President Obama has accepted Susan Rice's withdrawal from the running for Secretary of State. That should make Republicans have a Happy Holiday, but can Obama use it as a bargaining tool on the fiscal cliff negotiations?
In Rice's withdrawal letter she says that if nominated, she feels her confirmation process "would be lengthy, disruptive and costly." She also states that she is "saddened" that the Secretary of State nominating process is being "politicized" before a nominee is even selected. Nothing in Washington happens in a vacuum. Al Jazeera correspondent Alan Fisher says, "Obama, by accepting the withdrawal of Rice, shows the President is choosing his battles carefully with the Republicans." Could it be that Rice was given to Republicans as a bargaining chip on the fiscal cliff negotiations? There's no documented evidence to support this claim, simply a question posed by this author. Nobody in Washington will say it out loud, that's for sure.
Boehner and President Obama met privately on Sunday evening. The President made an offer Monday. Boehner counter-offered on Tuesday. Then on Thursday evening, following the news of Rice's withdrawal, Boehner headed back to the White House for more talks with President Obama. Following Thursday evening's meeting Boehner said, "We're doing great." Negotiations seemed to stall but have been reignited.
Of course if the President did trade Rice to force Republicans to raise taxes on the top 1 percent, he gave up a bit more than Republicans in that negotiation. Senator John Kerry is almost guaranteed to become Secretary of State. He has the experience, he's familiar with many heads of state, but he will leave an empty U.S. Senate seat that could be taken by a Republican. That means another expensive special election in Massachusetts that might give the Democratic state a Republican voice again. While Massachusetts losing a Democrat would be bad, the Democrats would still be in control of the Senate, and that's good.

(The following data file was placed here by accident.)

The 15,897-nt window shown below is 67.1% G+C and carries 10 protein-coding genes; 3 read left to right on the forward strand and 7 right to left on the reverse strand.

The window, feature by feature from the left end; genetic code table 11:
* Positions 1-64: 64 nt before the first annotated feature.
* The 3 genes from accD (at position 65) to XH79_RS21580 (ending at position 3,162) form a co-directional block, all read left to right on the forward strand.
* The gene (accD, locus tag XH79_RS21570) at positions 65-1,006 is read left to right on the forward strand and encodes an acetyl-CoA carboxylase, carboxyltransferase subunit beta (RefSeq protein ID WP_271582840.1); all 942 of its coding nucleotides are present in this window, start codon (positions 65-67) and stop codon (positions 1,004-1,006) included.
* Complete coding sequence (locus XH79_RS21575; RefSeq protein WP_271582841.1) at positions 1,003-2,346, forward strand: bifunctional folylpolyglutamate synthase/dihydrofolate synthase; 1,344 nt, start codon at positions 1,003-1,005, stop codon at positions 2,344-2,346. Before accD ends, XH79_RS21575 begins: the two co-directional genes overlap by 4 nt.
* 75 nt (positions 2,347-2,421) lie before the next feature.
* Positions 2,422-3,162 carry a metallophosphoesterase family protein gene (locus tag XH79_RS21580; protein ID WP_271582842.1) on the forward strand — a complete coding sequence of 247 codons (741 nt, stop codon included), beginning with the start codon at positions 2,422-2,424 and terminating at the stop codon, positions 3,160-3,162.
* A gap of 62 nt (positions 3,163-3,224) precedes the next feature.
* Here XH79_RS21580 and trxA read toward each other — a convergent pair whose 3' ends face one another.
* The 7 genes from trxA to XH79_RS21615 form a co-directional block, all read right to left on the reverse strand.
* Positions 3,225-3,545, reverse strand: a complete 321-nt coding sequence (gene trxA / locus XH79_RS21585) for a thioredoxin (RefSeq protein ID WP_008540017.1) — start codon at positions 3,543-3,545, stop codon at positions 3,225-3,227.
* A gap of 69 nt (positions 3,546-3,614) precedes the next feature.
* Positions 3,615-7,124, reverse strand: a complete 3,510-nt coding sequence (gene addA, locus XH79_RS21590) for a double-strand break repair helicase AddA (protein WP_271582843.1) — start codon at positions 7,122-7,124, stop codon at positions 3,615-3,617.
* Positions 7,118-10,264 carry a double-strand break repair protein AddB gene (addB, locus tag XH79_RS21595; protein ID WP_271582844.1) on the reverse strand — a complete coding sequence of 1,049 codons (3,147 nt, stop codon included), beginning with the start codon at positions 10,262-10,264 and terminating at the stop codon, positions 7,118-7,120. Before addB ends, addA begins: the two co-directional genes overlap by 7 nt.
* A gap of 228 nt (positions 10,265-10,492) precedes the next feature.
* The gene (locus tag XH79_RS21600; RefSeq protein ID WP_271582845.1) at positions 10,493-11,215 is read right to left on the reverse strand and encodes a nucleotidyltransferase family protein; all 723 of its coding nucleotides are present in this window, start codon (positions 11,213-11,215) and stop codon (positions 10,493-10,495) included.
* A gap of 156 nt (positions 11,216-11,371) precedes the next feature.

If Susan Rice was part of the deal to avoid falling off the fiscal cliff, consider it a victory for America. She was a bit too "rough around the edges" to be representing American interests at that level. Kerry is the better choice and even if the Senate gains a Republican, if working class Americans can avoid a tax increase, that's what you call a "win-win."
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